National Assembly And The Retrogressive Media Bill


Democracy requires an active media to thrive. This is because the parameters that constitute good governance, which is a common feature of a vibrant civil rule, can be measured by the level of accountability, transparency and rule of law that exist in a country. Ordinarily, it is a difficult task for many governments to appraise itself whether it is doing well or not. Hence, the importance of the media in serving as the prism to review the performance of democratic rule parameters is ever relevant. An attempt to stifle the media in carrying out these functions would bring about dire consequences for good governance.

A case under contention is the Nigerian Press Council Amendment Bill, which has already been debated at the public hearing stage. The bill seeks to regulate journalism practice by creating a statutory body to arbitrate between the media and the public. It is on this premise that the media can be compromised that Nigerians were angered with the new media bill before the National Assembly has been described as retrogressive, unconstitutional and anti-people.

The main justification that promoters of the legislation are hinging on is the fact that today, proliferation of the media is so severe that fake news and hate speech have dominated public spheres and posing national security problems. Ordinarily, any responsible government should be bothered about the flow of information, fostered under an atmosphere of peace, sanity and tranquility. This is more important now that the general elections are fast approaching. The media should, therefore, not be a weapon for creating chaos, disaffection and intimidation in the land. Logical, is this line of argument.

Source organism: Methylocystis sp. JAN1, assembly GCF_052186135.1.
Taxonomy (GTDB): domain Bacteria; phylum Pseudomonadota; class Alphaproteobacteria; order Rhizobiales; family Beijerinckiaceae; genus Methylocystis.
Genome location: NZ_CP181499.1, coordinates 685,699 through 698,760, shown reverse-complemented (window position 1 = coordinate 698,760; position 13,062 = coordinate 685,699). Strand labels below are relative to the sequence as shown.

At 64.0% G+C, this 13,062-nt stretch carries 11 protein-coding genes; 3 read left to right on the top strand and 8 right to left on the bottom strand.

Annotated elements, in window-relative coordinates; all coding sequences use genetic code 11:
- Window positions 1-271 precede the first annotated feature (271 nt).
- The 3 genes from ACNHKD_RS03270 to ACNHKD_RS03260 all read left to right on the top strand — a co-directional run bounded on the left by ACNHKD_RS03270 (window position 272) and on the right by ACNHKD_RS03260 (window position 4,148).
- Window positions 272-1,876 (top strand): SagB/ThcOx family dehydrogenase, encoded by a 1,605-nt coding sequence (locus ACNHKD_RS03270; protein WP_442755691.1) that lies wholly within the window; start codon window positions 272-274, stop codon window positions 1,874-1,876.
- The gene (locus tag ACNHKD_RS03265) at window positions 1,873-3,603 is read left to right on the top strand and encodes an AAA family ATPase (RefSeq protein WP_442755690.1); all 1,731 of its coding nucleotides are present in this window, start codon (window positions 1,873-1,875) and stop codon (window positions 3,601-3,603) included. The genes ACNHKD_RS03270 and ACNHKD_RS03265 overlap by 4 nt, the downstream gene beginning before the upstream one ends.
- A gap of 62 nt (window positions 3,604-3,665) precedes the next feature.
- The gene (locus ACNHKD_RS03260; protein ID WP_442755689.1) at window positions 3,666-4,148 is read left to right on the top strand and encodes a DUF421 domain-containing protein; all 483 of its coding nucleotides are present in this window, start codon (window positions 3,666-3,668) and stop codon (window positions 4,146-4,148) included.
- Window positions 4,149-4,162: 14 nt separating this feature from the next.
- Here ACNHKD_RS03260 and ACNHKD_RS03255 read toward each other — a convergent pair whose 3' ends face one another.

Beyond this thought, introduction of the anti-media bill at this time is not only curious but apprehensive. It is suggestive that there is a deliberate plan to manipulate the media toward certain political advantage.

It is because of this many people feel that the introduction of the bill is nothing, but a mere amalgamation of the obnoxious Public Officers Protection Against False Accusation Decree No. 4 of 1984 and Newspapers Registration Decree 43 of 1993, being brought back into our legal system through the back-door; the draconian laws that were promulgated during the totalitarian military rule in the country. It’s existence would criminalise journalism practice in Nigeria. Do we need this? The answer is ‘no’. Already, there are several extant laws in the country that can tame the excesses of media practitioners.

Nigeria should do this rightly. We should not be taking after countries that are not doing well in democratic rule and press freedom. The United States of America, Great Britain, France and Canada can be said to be doing well in terms of free press. On the contrary is many African and developing countries that are still lagging behind in creating room for media independence. We recall that Nigerians are more active in protecting the nation’s democracy at all cost. A similar and controversial bill failed to sail through the parliament in 2016, when the Frivolous Petitions Prohibition Bill (also known as the Social Media Bill) was being pushed for passage into law the before it ‘died’ at the Senate plenary.

Already, the Nigerian Press Organisation (NPO), Newspaper Proprietors’ Association of Nigeria (NPAN), Nigerian Guild of Editors (NGE), Nigerian Union of Journalists (NUJ), Broadcasting Organisations of Nigeria (BON) and other civil society organisations had decried the attempt to pass the bill and calling for its suspension. While such internal mechanism should be fully deployed to curb perceived excesses in the media, those on the social media are uncontrollable; which remains a global source of concern for all.

There are enough existing laws that can guarantee against excesses by media practitioners. It should be stressed that media houses and journalists are bound by the ethics of the journalism profession.